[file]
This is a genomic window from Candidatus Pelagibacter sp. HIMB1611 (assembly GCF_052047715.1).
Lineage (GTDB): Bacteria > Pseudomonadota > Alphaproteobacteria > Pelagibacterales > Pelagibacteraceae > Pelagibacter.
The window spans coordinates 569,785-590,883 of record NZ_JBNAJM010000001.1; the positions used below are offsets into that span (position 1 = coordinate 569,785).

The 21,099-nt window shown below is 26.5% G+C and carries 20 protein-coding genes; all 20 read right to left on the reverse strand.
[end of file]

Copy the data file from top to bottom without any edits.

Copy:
This is a genomic window from Candidatus Pelagibacter sp. HIMB1611 (assembly GCF_052047715.1).
Lineage (GTDB): Bacteria > Pseudomonadota > Alphaproteobacteria > Pelagibacterales > Pelagibacteraceae > Pelagibacter.
The window spans coordinates 569,785-590,883 of record NZ_JBNAJM010000001.1; the positions used below are offsets into that span (position 1 = coordinate 569,785).

The 21,099-nt window shown below is 26.5% G+C and carries 20 protein-coding genes; all 20 read right to left on the reverse strand.